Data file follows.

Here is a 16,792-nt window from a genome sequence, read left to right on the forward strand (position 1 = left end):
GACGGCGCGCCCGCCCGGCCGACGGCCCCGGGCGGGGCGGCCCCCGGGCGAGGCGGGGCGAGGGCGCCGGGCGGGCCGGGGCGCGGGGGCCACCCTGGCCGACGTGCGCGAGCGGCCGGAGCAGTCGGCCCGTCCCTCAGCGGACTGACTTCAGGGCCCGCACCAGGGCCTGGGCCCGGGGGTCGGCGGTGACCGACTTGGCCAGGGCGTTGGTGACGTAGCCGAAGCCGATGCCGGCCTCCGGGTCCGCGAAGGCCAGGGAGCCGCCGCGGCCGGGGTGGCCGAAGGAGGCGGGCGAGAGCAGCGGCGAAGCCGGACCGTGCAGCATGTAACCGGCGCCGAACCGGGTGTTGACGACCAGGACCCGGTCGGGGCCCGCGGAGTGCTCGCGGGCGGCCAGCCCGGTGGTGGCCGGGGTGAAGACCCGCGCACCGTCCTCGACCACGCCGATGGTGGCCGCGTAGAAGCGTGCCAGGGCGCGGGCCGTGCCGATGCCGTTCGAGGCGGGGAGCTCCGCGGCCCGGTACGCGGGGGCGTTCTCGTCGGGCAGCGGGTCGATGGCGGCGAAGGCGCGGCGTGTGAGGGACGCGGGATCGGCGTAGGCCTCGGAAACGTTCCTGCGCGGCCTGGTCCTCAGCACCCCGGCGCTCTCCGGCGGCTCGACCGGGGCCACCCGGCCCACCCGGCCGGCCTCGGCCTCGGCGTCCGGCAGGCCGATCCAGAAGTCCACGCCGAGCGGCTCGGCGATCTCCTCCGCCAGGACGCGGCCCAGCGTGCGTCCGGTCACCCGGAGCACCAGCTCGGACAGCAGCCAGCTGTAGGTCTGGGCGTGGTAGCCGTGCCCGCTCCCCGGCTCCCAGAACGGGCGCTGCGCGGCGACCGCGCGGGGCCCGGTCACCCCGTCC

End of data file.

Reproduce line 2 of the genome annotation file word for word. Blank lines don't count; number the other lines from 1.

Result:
GACGGCGCGCCCGCCCGGCCGACGGCCCCGGGCGGGGCGGCCCCCGGGCGAGGCGGGGCGAGGGCGCCGGGCGGGCCGGGGCGCGGGGGCCACCCTGGCCGACGTGCGCGAGCGGCCGGAGCAGTCGGCCCGTCCCTCAGCGGACTGACTTCAGGGCCCGCACCAGGGCCTGGGCCCGGGGGTCGGCGGTGACCGACTTGGCCAGGGCGTTGGTGACGTAGCCGAAGCCGATGCCGGCCTCCGGGTCCGCGAAGGCCAGGGAGCCGCCGCGGCCGGGGTGGCCGAAGGAGGCGGGCGAGAGCAGCGGCGAAGCCGGACCGTGCAGCATGTAACCGGCGCCGAACCGGGTGTTGACGACCAGGACCCGGTCGGGGCCCGCGGAGTGCTCGCGGGCGGCCAGCCCGGTGGTGGCCGGGGTGAAGACCCGCGCACCGTCCTCGACCACGCCGATGGTGGCCGCGTAGAAGCGTGCCAGGGCGCGGGCCGTGCCGATGCCGTTCGAGGCGGGGAGCTCCGCGGCCCGGTACGCGGGGGCGTTCTCGTCGGGCAGCGGGTCGATGGCGGCGAAGGCGCGGCGTGTGAGGGACGCGGGATCGGCGTAGGCCTCGGAAACGTTCCTGCGCGGCCTGGTCCTCAGCACCCCGGCGCTCTCCGGCGGCTCGACCGGGGCCACCCGGCCCACCCGGCCGGCCTCGGCCTCGGCGTCCGGCAGGCCGATCCAGAAGTCCACGCCGAGCGGCTCGGCGATCTCCTCCGCCAGGACGCGGCCCAGCGTGCGTCCGGTCACCCGGAGCACCAGCTCGGACAGCAGCCAGCTGTAGGTCTGGGCGTGGTAGCCGTGCCCGCTCCCCGGCTCCCAGAACGGGCGCTGCGCGGCGACCGCGCGGGGCCCGGTCACCCCGTCC